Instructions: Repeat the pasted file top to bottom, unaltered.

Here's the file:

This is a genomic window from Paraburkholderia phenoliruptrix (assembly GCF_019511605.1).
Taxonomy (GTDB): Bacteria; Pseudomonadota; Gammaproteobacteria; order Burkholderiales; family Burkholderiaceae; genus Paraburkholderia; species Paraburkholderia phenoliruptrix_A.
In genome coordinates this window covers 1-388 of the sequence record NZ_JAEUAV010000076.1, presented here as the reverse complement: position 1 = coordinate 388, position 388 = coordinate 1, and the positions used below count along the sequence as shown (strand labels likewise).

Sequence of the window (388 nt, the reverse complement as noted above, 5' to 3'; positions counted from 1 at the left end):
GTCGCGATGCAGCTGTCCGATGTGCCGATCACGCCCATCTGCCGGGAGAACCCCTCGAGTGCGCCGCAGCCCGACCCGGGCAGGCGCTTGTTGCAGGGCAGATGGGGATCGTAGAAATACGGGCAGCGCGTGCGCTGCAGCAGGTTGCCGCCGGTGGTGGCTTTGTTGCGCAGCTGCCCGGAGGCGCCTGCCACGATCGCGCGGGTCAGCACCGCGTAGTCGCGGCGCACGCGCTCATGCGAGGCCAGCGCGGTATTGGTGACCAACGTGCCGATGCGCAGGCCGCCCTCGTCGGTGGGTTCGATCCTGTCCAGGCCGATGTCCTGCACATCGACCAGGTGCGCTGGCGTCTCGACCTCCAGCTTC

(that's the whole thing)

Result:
This is a genomic window from Paraburkholderia phenoliruptrix (assembly GCF_019511605.1).
Taxonomy (GTDB): Bacteria; Pseudomonadota; Gammaproteobacteria; order Burkholderiales; family Burkholderiaceae; genus Paraburkholderia; species Paraburkholderia phenoliruptrix_A.
In genome coordinates this window covers 1-388 of the sequence record NZ_JAEUAV010000076.1, presented here as the reverse complement: position 1 = coordinate 388, position 388 = coordinate 1, and the positions used below count along the sequence as shown (strand labels likewise).

Sequence of the window (388 nt, the reverse complement as noted above, 5' to 3'; positions counted from 1 at the left end):
GTCGCGATGCAGCTGTCCGATGTGCCGATCACGCCCATCTGCCGGGAGAACCCCTCGAGTGCGCCGCAGCCCGACCCGGGCAGGCGCTTGTTGCAGGGCAGATGGGGATCGTAGAAATACGGGCAGCGCGTGCGCTGCAGCAGGTTGCCGCCGGTGGTGGCTTTGTTGCGCAGCTGCCCGGAGGCGCCTGCCACGATCGCGCGGGTCAGCACCGCGTAGTCGCGGCGCACGCGCTCATGCGAGGCCAGCGCGGTATTGGTGACCAACGTGCCGATGCGCAGGCCGCCCTCGTCGGTGGGTTCGATCCTGTCCAGGCCGATGTCCTGCACATCGACCAGGTGCGCTGGCGTCTCGACCTCCAGCTTC